• Total Knee Replacement: Returning to Activity


  • Special Equipment

    With total knee replacement, you'll probably have to use special equipment during your hospital stay.

    Polar Care Machine
    Cold therapy cools your joint and decreases pain and swelling after surgery of the knee.

    Continuous Passive Motion (CPM) Machine
    To restore movement in your knee and leg, your surgeon will use a knee support that slowly moves your knee while you are in bed. The device is called a continuous passive motion (CPM) exercise machine.

    Knee Immobilizer Brace
    You will be wearing a knee immobilizer brace whenever you get out of bed to walk while your femoral nerve block is in place.

    Exercises After Total Knee Replacement

    Continuous Passive Motion (CPM)
    This machine moves your knee slowly while you are in bed.

    To use it, follow these instructions:

    • Be sure the machine is in its straightest position (0°) before trying to move your leg into or out of the unit.
    • When putting your leg in the machine, be sure your foot is against the foot plate and your knee is right above the bending joint of the machine.
    • After placing your foot in the boot, fasten the Velcro strap.
    • Fasten the thigh strap. Make sure the soft side is against your skin.
    • The flexion and extension numbers should be adjusted by the physical therapist only.

    Quadriceps Setting
    This is a good beginning exercise as it strengthens the quadriceps muscle and helps increase your ability to straighten your knee. Be sure to do this with both legs because both legs will be weakened after the procedure. Try to do this exercise several times every hour, but keep in mind your level of comfort will determine how many repetitions you do.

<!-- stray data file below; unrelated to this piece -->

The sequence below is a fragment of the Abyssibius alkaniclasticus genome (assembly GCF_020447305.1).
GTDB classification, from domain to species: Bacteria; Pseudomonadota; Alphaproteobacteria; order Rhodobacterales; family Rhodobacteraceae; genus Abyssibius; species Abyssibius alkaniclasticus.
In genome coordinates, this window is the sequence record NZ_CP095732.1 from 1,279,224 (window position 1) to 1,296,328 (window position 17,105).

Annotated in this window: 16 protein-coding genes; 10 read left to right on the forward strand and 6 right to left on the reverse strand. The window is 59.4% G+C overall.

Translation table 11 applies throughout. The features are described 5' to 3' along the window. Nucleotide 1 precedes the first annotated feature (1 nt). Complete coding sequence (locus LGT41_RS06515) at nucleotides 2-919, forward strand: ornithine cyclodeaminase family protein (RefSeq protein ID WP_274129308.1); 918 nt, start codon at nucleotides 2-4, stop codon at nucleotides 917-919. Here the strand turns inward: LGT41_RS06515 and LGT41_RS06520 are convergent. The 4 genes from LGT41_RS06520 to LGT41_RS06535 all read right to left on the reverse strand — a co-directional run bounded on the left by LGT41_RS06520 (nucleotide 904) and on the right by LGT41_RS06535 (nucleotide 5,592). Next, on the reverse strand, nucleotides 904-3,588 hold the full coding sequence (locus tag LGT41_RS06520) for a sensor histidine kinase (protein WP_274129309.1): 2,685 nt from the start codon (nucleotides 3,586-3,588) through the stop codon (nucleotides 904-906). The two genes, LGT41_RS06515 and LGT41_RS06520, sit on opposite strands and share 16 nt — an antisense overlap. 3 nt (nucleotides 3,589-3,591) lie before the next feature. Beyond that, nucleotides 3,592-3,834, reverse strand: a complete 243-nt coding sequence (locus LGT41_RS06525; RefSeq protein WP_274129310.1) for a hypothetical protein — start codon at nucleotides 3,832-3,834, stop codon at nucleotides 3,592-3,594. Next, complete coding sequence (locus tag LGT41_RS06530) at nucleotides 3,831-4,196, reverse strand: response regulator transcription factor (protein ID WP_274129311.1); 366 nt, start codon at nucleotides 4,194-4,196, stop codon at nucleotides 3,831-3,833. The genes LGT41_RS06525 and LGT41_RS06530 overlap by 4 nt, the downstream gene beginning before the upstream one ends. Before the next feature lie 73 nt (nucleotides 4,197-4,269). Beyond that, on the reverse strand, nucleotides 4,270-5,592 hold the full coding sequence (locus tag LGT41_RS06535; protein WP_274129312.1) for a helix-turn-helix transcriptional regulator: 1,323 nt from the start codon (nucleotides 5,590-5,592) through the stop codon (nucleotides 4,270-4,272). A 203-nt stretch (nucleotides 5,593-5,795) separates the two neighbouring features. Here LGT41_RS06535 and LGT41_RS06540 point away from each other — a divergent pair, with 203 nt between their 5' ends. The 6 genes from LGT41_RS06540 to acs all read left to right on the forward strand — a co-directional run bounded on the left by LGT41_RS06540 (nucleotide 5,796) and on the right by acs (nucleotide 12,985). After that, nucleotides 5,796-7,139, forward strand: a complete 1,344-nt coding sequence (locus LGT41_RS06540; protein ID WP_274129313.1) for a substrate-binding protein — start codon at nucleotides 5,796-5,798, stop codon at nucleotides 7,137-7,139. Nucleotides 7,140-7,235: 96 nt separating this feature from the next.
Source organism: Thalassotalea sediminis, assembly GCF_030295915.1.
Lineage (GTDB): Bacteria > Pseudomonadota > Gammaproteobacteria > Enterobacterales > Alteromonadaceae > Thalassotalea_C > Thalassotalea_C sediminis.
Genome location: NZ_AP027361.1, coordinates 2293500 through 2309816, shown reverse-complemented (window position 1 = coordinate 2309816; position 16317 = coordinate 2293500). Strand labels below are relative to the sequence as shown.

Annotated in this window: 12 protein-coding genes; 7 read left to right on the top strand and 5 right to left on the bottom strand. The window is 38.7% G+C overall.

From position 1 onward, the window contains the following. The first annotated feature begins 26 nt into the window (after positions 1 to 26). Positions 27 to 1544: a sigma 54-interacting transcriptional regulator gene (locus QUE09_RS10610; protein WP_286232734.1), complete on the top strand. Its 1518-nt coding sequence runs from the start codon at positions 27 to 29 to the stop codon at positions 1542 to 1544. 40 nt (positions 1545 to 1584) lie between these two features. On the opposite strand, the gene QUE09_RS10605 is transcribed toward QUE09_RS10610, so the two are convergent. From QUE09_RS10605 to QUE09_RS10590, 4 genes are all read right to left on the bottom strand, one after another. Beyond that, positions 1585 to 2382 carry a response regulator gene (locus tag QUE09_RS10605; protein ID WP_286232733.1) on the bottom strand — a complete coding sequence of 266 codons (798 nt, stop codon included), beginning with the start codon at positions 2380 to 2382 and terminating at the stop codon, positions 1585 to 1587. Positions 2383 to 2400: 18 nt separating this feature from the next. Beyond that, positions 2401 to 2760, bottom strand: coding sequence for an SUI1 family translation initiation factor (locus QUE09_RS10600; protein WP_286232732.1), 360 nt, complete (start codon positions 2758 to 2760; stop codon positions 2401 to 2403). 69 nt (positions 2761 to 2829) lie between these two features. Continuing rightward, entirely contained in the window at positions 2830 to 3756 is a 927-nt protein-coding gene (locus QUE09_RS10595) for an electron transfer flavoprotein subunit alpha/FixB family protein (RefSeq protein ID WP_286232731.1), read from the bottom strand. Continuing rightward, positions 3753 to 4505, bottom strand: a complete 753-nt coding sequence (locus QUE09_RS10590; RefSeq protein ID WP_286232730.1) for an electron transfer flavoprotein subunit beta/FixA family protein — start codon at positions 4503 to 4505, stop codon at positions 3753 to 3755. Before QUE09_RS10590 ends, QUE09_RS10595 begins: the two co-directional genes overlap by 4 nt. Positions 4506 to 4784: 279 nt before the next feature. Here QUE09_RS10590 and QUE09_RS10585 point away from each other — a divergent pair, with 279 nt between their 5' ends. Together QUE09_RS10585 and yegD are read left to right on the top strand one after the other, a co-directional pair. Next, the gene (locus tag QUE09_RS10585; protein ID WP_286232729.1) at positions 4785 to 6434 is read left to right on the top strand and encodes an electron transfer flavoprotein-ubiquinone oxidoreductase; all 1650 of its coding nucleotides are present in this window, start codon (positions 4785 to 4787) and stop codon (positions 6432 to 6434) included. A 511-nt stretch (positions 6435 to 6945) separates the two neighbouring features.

• Lie in bed with your legs straight. Tighten the muscle at the front of the thigh as you press the back of your knee down toward the bed.
    • Hold for a few seconds. Then relax for a short period. Repeat 10 to 20 times for each leg.

    Terminal Knee Extension
    This exercise also helps promote muscle activity and increases knee extension. It should be repeated 10 to 20 times.

    • While lying in bed place a pillow or rolled-up towel under the operated knee to raise the knee joint to about a 40-degree angle from full extension.
    • Tighten the quadriceps muscle and straighten the knee by lifting the heel off the bed.
    • Hold this position for 5 to 10 seconds, then slowly lower the heel to the bed.
    • Repeat 10 to 20 times.

    Heel Slides (Knee Flexion)
    This exercise will promote muscle activity of the hamstrings and increase the flexibility of your knee.

    • While lying in bed on your back, keep your legs straight and together and your arms at the side.
    • Slide the heel of your operated leg toward your buttocks while keeping it on the bed. Move it as far as you comfortably can.
    • Hold this position to a count of 10 then return slowly to the starting position.
    • Repeat 10 to 20 times.

    Straight Leg Raising
    This is another excellent exercise to promote strength in the quadriceps and the flexor muscles. Both of these will help you walk.

    • Lie in bed on your back. Bend the non-operated leg, raising the knee and keeping the foot flat on the bed. Keep your operated leg straight on the bed.
    • Lift your straight leg about 6 to 10 inches off the bed. Hold this position for operated to 10 seconds, then lower the leg slowly to the bed.
    • Repeat 10 to 20 times.

    Pillow Squeeze
    This is a good exercise to help strengthen the hip abductors, or groin muscles.

    • Place a pillow between the knees (or slightly above the knee joint line if pressure at this area is uncomfortable).
    • Squeeze the pillow and hold for a count of 10.
    • Relax for a short period.
    • Repeat this exercise 10 to 20 times.

    Note: Continue your pre-op Upper Body Strengthening Exercises.